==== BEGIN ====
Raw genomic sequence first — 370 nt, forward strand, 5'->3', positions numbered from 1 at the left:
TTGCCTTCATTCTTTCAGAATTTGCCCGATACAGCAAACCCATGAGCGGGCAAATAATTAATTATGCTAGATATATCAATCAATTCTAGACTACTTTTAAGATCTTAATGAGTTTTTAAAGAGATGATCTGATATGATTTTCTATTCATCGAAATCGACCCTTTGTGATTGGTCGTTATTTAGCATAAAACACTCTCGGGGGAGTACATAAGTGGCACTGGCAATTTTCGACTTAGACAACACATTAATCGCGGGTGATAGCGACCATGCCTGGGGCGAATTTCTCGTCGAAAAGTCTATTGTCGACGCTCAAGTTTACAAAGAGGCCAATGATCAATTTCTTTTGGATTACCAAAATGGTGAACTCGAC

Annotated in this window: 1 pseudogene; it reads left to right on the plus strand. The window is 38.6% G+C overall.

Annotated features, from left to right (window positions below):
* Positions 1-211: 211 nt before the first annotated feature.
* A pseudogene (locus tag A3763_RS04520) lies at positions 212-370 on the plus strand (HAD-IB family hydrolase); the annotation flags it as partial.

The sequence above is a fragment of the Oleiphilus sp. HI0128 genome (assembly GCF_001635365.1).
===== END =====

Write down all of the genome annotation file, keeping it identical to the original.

Raw genomic sequence first — 370 nt, forward strand, 5'->3', positions numbered from 1 at the left:
TTGCCTTCATTCTTTCAGAATTTGCCCGATACAGCAAACCCATGAGCGGGCAAATAATTAATTATGCTAGATATATCAATCAATTCTAGACTACTTTTAAGATCTTAATGAGTTTTTAAAGAGATGATCTGATATGATTTTCTATTCATCGAAATCGACCCTTTGTGATTGGTCGTTATTTAGCATAAAACACTCTCGGGGGAGTACATAAGTGGCACTGGCAATTTTCGACTTAGACAACACATTAATCGCGGGTGATAGCGACCATGCCTGGGGCGAATTTCTCGTCGAAAAGTCTATTGTCGACGCTCAAGTTTACAAAGAGGCCAATGATCAATTTCTTTTGGATTACCAAAATGGTGAACTCGAC

Annotated in this window: 1 pseudogene; it reads left to right on the plus strand. The window is 38.6% G+C overall.

Annotated features, from left to right (window positions below):
* Positions 1-211: 211 nt before the first annotated feature.
* A pseudogene (locus tag A3763_RS04520) lies at positions 212-370 on the plus strand (HAD-IB family hydrolase); the annotation flags it as partial.

The sequence above is a fragment of the Oleiphilus sp. HI0128 genome (assembly GCF_001635365.1).